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Campylobacter fetus subspecies venerealis meningitis associated with a companion dog in a young adult: a case report



Campylobacter spp., common commensals in the gastrointestinal tract of animals, especially poultry, can cause acute gastrointestinal illness in humans through animal-to-human transmission. Although Campylobacter fetus, especially subspecies fetus, rarely leads to systemic infections such as bacteremia in immunocompromised patients, it is unclear whether Campylobacter fetus subspecies venerealis (Cfv) causes infectious diseases in humans.

Case presentation

A 28-year-old man with a history of chronic alcoholism visited the emergency department with weakness of the left extremities. The patient was clinically diagnosed with community-acquired bacterial meningitis. The organism from the blood culture was subsequently identified as Campylobacter fetus. On phylogenetic analysis, the 16S rRNA sequence showed 99.93% similarity with other Cfv 16S rRNA sequences. The patient had no exposure to identifiable sources except for close contact with a companion dog, which could have been a possible source of transmission.


This case suggests that Cfv could lead to human systemic infections such as meningitis and that companion animals, in addition to well-known animal hosts, could be sources of transmission.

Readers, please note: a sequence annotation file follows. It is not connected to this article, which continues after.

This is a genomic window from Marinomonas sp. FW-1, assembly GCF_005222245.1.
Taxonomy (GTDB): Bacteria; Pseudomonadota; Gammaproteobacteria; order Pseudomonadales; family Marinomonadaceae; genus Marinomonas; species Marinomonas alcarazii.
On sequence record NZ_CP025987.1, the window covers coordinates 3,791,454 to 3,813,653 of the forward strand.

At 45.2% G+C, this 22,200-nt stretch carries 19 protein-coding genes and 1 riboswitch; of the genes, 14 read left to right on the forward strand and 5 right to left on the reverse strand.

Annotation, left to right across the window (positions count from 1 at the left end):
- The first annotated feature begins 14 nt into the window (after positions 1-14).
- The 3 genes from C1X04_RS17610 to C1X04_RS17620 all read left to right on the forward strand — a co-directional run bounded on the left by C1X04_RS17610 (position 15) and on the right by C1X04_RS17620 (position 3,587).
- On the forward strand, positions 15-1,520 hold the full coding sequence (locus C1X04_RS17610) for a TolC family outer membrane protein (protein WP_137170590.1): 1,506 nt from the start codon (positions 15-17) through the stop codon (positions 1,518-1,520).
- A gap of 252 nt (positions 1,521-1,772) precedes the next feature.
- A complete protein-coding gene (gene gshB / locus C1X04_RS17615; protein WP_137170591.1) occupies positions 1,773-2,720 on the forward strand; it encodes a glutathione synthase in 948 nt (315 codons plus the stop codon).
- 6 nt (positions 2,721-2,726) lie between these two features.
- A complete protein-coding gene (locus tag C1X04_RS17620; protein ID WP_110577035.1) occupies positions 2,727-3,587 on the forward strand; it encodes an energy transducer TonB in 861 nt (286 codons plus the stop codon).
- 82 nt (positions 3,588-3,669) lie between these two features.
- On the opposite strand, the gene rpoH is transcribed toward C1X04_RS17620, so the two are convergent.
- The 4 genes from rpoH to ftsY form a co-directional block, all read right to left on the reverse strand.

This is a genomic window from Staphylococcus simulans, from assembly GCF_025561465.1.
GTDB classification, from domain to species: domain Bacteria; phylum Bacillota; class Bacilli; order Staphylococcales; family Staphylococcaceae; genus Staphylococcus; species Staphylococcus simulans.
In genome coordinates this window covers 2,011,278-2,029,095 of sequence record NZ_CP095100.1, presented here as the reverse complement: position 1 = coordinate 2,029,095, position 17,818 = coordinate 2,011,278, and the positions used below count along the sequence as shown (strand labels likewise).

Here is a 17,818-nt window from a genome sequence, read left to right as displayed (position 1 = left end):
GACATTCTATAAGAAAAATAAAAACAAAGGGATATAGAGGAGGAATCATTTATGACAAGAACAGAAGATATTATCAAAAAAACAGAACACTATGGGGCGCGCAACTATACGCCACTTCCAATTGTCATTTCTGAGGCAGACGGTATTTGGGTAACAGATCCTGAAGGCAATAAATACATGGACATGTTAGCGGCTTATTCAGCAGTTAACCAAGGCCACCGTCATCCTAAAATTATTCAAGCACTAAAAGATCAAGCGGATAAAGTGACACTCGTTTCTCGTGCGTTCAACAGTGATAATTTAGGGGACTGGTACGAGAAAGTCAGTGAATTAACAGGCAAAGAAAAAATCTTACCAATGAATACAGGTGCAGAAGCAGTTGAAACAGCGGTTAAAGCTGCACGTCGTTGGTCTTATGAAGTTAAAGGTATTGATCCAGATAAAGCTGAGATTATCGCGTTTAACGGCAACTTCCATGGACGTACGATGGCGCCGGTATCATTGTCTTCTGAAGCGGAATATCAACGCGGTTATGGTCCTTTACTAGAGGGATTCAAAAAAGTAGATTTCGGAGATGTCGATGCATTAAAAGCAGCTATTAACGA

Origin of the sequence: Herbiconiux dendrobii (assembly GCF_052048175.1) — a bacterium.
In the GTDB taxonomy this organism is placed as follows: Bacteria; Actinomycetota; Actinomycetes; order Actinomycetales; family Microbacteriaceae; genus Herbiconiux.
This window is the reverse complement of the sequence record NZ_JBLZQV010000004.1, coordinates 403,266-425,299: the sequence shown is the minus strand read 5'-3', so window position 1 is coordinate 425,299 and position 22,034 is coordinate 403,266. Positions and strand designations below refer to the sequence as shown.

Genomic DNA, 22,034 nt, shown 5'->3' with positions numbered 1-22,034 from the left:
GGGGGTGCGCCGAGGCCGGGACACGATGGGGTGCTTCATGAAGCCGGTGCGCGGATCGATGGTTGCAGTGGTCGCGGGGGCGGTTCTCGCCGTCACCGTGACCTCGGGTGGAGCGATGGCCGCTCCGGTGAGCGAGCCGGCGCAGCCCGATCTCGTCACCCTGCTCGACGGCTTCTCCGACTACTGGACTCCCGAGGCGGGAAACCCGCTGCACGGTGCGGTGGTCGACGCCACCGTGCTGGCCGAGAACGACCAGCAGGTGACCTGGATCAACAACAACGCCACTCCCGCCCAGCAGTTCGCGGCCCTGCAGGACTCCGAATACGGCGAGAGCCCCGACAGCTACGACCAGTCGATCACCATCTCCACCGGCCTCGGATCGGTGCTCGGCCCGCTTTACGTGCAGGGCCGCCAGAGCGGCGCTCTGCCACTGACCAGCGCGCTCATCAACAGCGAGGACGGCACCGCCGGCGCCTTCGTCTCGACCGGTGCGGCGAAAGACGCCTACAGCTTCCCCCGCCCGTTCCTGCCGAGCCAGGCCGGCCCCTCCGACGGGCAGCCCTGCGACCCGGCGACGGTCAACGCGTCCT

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Campylobacter spp., a zoonotic pathogen found in a wide range of animals whose primary reservoirs are the intestinal tracts, usually cause diarrheal illness in humans [1]. Although the vast majority of cases of Campylobacter infection in humans are caused by Campylobacter jejuni or Campylobacter coli, Campylobacter fetus occasionally causes extraintestinal infections, such as bloodstream infection, rather than enteric disease [2]. Invasive C. fetus infection has a broad spectrum of clinical presentation from bloodstream infection without apparent localized infection to various types of localized infections, including infection of central nervous system (CNS), osteomyelitis, lung abscess, arthritis, and perinatal infection. Human C. fetus infection is uncommon and usually occurs in patients with immunosuppressed conditions or underlying diseases such as cardiovascular disease with valve abnormalities, liver disease, and diabetes mellitus. Two major subspecies of C. fetus have been described: C. fetus subsp. fetus (Cff) and C. fetus subsp. venerealis (Cfv) [3]. Human infections with a new subspecies of C. fetus were proposed to be caused by C. fetus subsp. testudinum, which has a reptilian origin [4]. Almost nearly all cases of C. fetus infection in humans are known to be caused by Cff, and little is known about human infections caused by Cfv. We recently encountered a case of bacterial meningitis caused by Cfv in a young adult. The patient strongly denied having been in close contact with domestic animals or ingesting raw animal products. The route of transmission was suspected to be the frequent close contact with a companion dog, such as while kissing. We also performed a systematic review to enhance our understanding of human C. fetus infections of the central nervous system (CNS).